Aftercare in the Wake of a School Shooting

Anna Lee ‘23

Opinions Editor

Photo courtesy of Eric Seals (Detroit Free Press)
High school community after a shooting at Oxford Township in Michigan

**TW: gun violence, suicide, mental health

NEWTON, Conn. — 20 year old Adam Lamza took the lives of 20 first-graders and six school employees before turning the gun on himself at Sandy Hook Elementary School. Seven years later, the father of a Sandy Hook victim took his own life. 

PARKLAND Fla. — 23 year old Nikolas Cruz pleaded guilty to 17 life sentences for the 17 lives he took at Marjory Stoneman Douglas High School. A year later, survivor Kelly Plaur withdrew from her paramedic training program after being overwhelmed with anxiety from transporting a gunshot victim. 

OXFORD TOWNSHIP Mich. — 15 year old Ethan Crumbley was charged as an adult after fatally shooting four students at Oxford High School. The survivors of this shooting may have up to a 28% chance of developing post-traumatic stress disorder (PTSD), and up to a third may develop acute stress disorder (McLaughlin and Kar 2019). This study does not take into account long-term disorders on the victims’ family members, friends, or others impacted by the tragedy. 

In the immediate aftermath of a school shooting, everyone wants to help. Counselors, therapy dogs, and armed soldiers flood school halls in an effort to make the environment feel safe. Politicians lunge at the opportunity to renew debates about gun reform or to defend the Second Amendment. The media is relentless with survivors and the victims’ families, smothering them with cameras and publicity.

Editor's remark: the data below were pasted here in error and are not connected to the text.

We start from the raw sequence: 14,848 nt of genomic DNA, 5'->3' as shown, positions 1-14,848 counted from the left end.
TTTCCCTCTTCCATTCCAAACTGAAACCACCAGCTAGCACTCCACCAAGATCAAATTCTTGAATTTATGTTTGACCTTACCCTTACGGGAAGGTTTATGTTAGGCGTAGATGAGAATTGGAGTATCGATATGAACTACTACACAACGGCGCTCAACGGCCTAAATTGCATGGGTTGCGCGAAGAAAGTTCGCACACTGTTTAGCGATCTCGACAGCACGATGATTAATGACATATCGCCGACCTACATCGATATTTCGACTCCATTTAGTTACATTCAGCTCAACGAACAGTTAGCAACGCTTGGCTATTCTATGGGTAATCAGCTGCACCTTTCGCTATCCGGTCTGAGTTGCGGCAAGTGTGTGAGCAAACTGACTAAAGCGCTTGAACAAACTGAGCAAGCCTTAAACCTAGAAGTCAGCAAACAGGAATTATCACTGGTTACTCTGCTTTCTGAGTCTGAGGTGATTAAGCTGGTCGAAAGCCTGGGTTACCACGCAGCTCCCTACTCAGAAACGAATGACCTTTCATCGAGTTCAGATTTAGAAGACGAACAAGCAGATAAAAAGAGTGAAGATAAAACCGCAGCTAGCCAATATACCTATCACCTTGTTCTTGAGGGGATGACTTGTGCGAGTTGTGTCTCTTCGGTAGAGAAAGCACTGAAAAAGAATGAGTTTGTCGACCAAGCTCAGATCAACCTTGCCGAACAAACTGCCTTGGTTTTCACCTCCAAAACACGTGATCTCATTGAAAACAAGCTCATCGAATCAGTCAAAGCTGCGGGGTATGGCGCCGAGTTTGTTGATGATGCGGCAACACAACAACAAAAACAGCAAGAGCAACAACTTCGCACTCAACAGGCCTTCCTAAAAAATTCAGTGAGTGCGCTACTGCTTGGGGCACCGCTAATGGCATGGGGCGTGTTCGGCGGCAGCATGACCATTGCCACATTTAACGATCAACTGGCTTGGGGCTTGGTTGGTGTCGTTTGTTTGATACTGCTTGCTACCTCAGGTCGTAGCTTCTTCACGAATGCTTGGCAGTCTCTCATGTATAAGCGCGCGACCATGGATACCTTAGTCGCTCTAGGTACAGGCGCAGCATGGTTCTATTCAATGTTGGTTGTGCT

But then it ends. When the funerals, trials, and public interest in the tragedy are over, students are expected to resume life as usual. Some of the resources that were put in place in the immediate aftermath are no longer available. And by the time some students finally come to grips with the reality of the shooting or the shock wears off, they are expected to be fully-functioning and recovered. To those who are not, schools say it’s too late or that’s too bad—the resources were only there for the period that survivors were supposed to need help. 

All of this is to say that trauma is different for everyone. Mental Health America lists over five categories of trauma (acute, chronic, insidious, vicarious, mass, etc.) that can develop depending on each student’s individual experience. Thankfully, most survivors will recover over time and will not experience any lasting difficulties (Women’s Health Matters). 

However, it is still the responsibility of schools, community members, and other adults to make every effort in reducing long-term trauma as much as possible. Some officials respond to this offensively: former President Donald Trump proposed the idea that “schools could arm up to 20% of their teachers” as a retaliatory unit (CNN). Other defendants of the Second Amendment have fiercely defended possession of guns to dissuade school shootings as a way of suggesting “violence fights violence.” However, helping the survivors of these attacks cope with the aftermath of an attack is not to further traumatize them with the very weapons of the attack. Instead, one way to mitigate these numbers is not through acute and intense counseling and then leaving students to “deal with it,” but through continuous and long-term support.